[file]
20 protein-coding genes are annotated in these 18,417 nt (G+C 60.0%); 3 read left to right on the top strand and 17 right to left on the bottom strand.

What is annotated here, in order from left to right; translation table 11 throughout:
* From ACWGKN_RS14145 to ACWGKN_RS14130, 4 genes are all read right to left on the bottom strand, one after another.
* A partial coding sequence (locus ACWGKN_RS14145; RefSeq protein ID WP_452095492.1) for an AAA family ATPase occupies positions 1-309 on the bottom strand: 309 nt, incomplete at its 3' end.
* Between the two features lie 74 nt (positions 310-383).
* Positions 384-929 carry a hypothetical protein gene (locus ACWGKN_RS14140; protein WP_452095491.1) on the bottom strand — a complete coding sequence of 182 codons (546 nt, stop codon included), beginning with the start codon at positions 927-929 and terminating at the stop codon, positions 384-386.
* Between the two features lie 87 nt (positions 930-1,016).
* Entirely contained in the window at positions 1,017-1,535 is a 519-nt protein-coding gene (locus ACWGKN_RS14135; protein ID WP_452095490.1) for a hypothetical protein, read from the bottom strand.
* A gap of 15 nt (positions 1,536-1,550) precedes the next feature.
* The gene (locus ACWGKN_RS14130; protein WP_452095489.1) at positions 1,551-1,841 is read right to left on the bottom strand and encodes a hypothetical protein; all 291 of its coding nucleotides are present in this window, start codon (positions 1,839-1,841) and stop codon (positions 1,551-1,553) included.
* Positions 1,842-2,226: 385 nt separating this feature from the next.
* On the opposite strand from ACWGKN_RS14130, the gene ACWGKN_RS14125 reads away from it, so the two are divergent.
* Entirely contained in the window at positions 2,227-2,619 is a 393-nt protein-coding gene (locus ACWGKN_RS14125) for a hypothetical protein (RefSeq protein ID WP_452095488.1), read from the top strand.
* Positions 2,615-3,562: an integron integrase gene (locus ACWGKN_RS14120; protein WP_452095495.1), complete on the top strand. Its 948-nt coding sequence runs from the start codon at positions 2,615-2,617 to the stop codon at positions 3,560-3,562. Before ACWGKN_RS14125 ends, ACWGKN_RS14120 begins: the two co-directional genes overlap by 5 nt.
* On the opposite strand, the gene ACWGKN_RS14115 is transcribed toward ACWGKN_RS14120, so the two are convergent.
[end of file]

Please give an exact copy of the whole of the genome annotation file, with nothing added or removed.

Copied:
20 protein-coding genes are annotated in these 18,417 nt (G+C 60.0%); 3 read left to right on the top strand and 17 right to left on the bottom strand.

What is annotated here, in order from left to right; translation table 11 throughout:
* From ACWGKN_RS14145 to ACWGKN_RS14130, 4 genes are all read right to left on the bottom strand, one after another.
* A partial coding sequence (locus ACWGKN_RS14145; RefSeq protein ID WP_452095492.1) for an AAA family ATPase occupies positions 1-309 on the bottom strand: 309 nt, incomplete at its 3' end.
* Between the two features lie 74 nt (positions 310-383).
* Positions 384-929 carry a hypothetical protein gene (locus ACWGKN_RS14140; protein WP_452095491.1) on the bottom strand — a complete coding sequence of 182 codons (546 nt, stop codon included), beginning with the start codon at positions 927-929 and terminating at the stop codon, positions 384-386.
* Between the two features lie 87 nt (positions 930-1,016).
* Entirely contained in the window at positions 1,017-1,535 is a 519-nt protein-coding gene (locus ACWGKN_RS14135; protein ID WP_452095490.1) for a hypothetical protein, read from the bottom strand.
* A gap of 15 nt (positions 1,536-1,550) precedes the next feature.
* The gene (locus ACWGKN_RS14130; protein WP_452095489.1) at positions 1,551-1,841 is read right to left on the bottom strand and encodes a hypothetical protein; all 291 of its coding nucleotides are present in this window, start codon (positions 1,839-1,841) and stop codon (positions 1,551-1,553) included.
* Positions 1,842-2,226: 385 nt separating this feature from the next.
* On the opposite strand from ACWGKN_RS14130, the gene ACWGKN_RS14125 reads away from it, so the two are divergent.
* Entirely contained in the window at positions 2,227-2,619 is a 393-nt protein-coding gene (locus ACWGKN_RS14125) for a hypothetical protein (RefSeq protein ID WP_452095488.1), read from the top strand.
* Positions 2,615-3,562: an integron integrase gene (locus ACWGKN_RS14120; protein WP_452095495.1), complete on the top strand. Its 948-nt coding sequence runs from the start codon at positions 2,615-2,617 to the stop codon at positions 3,560-3,562. Before ACWGKN_RS14125 ends, ACWGKN_RS14120 begins: the two co-directional genes overlap by 5 nt.
* On the opposite strand, the gene ACWGKN_RS14115 is transcribed toward ACWGKN_RS14120, so the two are convergent.